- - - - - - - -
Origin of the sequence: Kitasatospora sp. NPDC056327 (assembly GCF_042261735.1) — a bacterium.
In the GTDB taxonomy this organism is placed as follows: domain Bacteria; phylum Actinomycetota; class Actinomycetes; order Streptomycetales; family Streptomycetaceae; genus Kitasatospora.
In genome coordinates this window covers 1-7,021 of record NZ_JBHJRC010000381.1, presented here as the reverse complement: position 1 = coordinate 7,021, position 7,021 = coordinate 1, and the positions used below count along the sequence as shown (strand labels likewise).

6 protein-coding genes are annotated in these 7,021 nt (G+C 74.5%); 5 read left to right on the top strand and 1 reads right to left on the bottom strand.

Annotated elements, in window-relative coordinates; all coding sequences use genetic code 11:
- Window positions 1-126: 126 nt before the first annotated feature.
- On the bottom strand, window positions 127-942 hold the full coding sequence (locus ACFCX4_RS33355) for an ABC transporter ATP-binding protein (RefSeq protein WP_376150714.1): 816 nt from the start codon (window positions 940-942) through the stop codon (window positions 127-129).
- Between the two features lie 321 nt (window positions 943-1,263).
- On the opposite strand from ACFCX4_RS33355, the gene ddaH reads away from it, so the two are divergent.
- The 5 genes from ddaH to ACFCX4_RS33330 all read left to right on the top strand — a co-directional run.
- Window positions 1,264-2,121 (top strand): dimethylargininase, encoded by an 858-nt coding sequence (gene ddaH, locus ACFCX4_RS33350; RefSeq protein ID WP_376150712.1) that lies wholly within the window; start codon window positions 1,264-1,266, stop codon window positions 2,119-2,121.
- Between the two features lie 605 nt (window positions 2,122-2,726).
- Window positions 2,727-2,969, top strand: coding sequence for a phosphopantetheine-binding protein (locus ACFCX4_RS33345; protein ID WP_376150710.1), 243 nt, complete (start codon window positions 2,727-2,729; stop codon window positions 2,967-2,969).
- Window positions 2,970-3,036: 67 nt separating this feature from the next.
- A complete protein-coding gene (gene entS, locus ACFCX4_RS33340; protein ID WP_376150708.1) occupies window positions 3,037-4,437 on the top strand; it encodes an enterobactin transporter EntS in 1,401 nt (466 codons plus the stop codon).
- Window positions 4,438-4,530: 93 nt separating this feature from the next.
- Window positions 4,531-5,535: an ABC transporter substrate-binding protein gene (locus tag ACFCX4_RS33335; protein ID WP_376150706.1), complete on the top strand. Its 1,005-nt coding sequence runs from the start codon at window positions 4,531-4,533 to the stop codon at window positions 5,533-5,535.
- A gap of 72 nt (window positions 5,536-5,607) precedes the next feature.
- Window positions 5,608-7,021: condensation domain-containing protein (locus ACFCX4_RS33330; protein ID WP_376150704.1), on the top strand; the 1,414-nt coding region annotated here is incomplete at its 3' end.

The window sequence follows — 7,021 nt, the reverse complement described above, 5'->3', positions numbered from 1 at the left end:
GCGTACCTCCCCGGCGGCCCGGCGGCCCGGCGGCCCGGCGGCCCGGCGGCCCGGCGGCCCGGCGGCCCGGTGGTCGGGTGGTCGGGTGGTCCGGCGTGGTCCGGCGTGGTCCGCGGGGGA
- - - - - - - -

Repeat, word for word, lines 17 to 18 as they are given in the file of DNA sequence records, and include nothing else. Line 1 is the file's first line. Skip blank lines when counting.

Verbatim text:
- Window positions 4,531-5,535: an ABC transporter substrate-binding protein gene (locus tag ACFCX4_RS33335; protein ID WP_376150706.1), complete on the top strand. Its 1,005-nt coding sequence runs from the start codon at window positions 4,531-4,533 to the stop codon at window positions 5,533-5,535.
- A gap of 72 nt (window positions 5,536-5,607) precedes the next feature.